I should really have cleaned the text off years ago, but have always found it a quaint example of period resistance.  I guess it's also testimony to the durability of modern paints - even if the Tax has long since disappeared, in every sense.




Tuesday, 26 February 2019

Just Sink Into A Nice Comfy Chair



Both Images: West Leicester, February 2019


Sometimes, you're working away, but in a slightly haphazard manner, and without much serious impetus or intent; so you take the camera out for a walk, in glorious (almost worryingly unseasonable) sunlight, and without any particular agenda - and the world just gives you a gift...







Tuesday, 19 February 2019

The Bin Commandments 1



West Leicester, February 2019


I've been cataloguing refuse bins for a while now.  In many respects, they seem to play a similar role to abandoned fridges, as sentinels of my local landscape.  However, the focus is more on the textual content, than the carrier (or indeed, the actual contents).

In a neighbourhood of tightly-packed, often multi-occupancy, terraced housing, the territoriality and etiquette of wheelie bin use is a matter of some importance - and potential trigger of social tension, on occasion.  And, quite obviously, as a motif - the bins also stimulate a meditation on our disposable, consumer economy, and current attitudes to the provision of public services.  As ever, though, the unofficial will always subvert the official; and observed reality will always short circuit any trite theory I might have formulated about the work I'm doing.  I honestly wouldn't have it any other way.  




I wonder if these will become another little blog series?  We'll see...




Monday, 18 February 2019

Working Methods: 'This S(c)eptic Isle: Childish Things 5'



All Images: 'Childish Things 5' (Work In Progress), Salvaged Trundle Toy & Spray Enamel


To be honest, I hadn't necessarily intended to make any more of these 'Childish Things', toy sculptures.  On purely practical level, they're pretty bulky to store, and the house is already pretty congested with the existing four (amongst a lot of other stuff).  In addition, whilst I've always felt generally positive about the 'Childish Things' pieces - they were, actually, the least commented upon element of my work, when exhibited, last year.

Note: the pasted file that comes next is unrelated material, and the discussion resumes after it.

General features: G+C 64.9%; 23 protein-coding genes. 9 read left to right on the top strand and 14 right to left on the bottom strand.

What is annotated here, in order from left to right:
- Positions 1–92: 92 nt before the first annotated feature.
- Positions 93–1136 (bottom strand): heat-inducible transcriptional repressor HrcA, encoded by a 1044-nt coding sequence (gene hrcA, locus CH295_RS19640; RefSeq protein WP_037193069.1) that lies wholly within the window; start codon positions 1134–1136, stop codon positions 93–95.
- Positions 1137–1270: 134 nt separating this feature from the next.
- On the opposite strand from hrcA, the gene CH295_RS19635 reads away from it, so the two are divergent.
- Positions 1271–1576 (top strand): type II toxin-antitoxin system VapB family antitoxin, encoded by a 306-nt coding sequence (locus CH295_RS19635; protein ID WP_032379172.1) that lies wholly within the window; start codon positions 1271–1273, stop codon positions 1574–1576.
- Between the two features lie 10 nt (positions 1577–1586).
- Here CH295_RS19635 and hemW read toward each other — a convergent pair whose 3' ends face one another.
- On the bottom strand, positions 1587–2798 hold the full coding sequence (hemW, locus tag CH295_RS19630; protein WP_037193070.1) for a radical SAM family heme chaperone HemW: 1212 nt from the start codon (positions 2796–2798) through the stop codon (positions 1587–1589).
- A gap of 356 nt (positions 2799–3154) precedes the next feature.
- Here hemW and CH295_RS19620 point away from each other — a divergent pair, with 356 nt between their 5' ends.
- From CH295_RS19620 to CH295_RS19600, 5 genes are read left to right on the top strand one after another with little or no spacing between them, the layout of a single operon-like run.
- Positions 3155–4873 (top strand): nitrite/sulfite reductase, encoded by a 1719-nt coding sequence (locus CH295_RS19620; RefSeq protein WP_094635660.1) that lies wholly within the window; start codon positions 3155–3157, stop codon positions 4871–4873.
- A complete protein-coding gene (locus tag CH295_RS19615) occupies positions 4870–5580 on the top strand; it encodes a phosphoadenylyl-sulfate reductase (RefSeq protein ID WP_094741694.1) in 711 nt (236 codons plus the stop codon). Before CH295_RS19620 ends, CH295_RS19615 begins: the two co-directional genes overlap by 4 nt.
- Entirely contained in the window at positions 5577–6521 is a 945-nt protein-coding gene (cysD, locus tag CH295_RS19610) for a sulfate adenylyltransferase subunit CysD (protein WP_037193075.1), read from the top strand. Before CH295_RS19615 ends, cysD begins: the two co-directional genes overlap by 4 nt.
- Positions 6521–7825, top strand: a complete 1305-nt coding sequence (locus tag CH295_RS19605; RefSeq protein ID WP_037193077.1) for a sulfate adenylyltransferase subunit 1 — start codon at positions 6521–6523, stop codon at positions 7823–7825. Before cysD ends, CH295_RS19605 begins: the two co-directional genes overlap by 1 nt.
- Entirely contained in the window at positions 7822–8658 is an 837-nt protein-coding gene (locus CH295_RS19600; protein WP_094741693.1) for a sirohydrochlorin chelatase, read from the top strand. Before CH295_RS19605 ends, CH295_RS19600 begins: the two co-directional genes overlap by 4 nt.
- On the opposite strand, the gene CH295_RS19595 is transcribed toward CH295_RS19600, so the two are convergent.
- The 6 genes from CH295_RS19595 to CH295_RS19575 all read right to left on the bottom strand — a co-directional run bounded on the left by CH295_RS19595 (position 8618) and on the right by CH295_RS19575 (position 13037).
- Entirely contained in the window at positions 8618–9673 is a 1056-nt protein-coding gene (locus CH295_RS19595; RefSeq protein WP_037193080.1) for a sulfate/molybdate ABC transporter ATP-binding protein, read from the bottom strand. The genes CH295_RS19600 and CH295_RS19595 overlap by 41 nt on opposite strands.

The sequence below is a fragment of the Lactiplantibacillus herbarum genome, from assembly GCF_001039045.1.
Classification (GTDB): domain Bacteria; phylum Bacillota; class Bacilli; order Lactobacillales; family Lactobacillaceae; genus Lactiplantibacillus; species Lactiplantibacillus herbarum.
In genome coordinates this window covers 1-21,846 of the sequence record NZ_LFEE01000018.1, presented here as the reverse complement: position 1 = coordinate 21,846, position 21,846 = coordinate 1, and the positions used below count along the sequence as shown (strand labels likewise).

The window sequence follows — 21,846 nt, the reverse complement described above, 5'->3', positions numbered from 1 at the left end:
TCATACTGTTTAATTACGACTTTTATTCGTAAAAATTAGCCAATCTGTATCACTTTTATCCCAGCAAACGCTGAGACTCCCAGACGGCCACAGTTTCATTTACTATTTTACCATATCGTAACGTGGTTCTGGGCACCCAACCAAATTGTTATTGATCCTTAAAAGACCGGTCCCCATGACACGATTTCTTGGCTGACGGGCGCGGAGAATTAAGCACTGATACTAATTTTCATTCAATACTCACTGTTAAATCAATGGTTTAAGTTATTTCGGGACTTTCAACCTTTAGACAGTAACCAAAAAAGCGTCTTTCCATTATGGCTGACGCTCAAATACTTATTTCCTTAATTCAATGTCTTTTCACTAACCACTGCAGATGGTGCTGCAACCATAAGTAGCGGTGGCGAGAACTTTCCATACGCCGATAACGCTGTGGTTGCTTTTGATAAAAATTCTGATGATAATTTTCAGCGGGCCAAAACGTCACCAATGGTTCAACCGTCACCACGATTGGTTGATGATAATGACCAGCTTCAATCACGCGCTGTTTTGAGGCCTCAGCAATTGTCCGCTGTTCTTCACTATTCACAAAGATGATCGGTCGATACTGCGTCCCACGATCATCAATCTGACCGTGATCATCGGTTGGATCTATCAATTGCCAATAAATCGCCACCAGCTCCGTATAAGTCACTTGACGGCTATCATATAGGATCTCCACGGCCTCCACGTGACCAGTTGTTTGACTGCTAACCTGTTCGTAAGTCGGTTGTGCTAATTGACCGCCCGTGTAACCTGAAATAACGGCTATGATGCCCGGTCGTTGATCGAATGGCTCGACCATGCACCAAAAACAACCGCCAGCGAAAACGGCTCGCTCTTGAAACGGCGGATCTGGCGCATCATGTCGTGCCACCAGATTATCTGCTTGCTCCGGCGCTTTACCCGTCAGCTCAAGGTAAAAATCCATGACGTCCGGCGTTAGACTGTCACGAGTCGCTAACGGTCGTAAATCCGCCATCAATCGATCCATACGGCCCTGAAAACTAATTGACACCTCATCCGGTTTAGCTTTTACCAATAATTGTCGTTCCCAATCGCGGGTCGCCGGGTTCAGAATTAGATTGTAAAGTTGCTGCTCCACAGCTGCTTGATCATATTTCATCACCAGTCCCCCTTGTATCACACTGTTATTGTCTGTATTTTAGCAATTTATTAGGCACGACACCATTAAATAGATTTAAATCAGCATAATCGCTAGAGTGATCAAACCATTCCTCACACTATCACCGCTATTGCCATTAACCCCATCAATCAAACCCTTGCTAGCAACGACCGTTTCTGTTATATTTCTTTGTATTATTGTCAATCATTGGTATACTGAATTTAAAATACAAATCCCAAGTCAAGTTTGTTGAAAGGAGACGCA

Nevertheless, when this little beauty was abandoned, practically on my doorstep - it just felt too much of a gift to ignore.  Of course one thing leads to another, and what would be the point of collecting such stuff - if not to use it constructively?  It's perhaps typical of my current, slightly unfocussed approach to my work, just now - that this one has reached its current state without excess urgency, and whilst working on other unrelated things. That in itself is quite pleasing - as the fettling and finishing of the toys themselves has always been the most labour intensive part of the 'Childish Things'.  The trike, as I found it, was actually even more complete than you see it here - allowing plenty of scope for some creative surgery, prior to the normally tedious prepping, priming and inevitable addressing of drips in my ham-fisted spray-job.




Another hunch was that the initial Brexity vibe of the 'TSI' project might be limiting its currency by now.  Would that were the case.  Even whilst working on the first flush of associated pieces - my instinct was to expand the scope of the project into a more open-ended 'how we live now' kind of enterprise wherever possible.  Two years ago, who could have honestly predicted that my fears of becoming tripped up by a narrow single issue might be so unfounded - or that the particular issue in question would consume the national debate in quite such a dispiriting manner.





If, as now seems inevitable, the ramifications of our current political crisis continue to ripple outwards for the foreseeable future - then adding to the existing 'TSI' work may not feel  quite so irrelevant after all.  There was always more that could have been done, and there is clearly still no shortage of raw material, or indeed national absurdity, to fuel it all.  And, if there is going to be more, I guess I should be looking for further opportunities to exhibit it all again, in the not too distant - assuming anyone can still afford to keep a gallery space open after March, of course...   







Sunday, 17 February 2019

R.I.P. Robert Ryman



Robert Ryman, 1930 - 2019


Whilst it grieves me to post two obituaries, back-to-back - it would be remiss not to mark the passing of the painter, Robert Ryman, a few days ago.  He was 88, and had seemingly ploughed one of the most enduringly single-minded furrows in the whole of Modern Art.



Robert Ryman, 'Classico 5', Oil On Paper, 1968



Ryman was one of those go-to figures, to whom I've repeatedly turned as an exemplar of a particular attitude to painting over the years, despite having only ever seen one significant exhibition of his works (on paper - I think), at London's Shoulder Of Mutton Gallery, some years ago.  All too often my acquaintanceship with them has only been in reproduction - making any direct encounter a cause of some excitement.  And when I turned to the keyboard to write this, I realised I knew very little of the man himself, or his life - despite the fact his paintings have always loomed vividly in my imagination.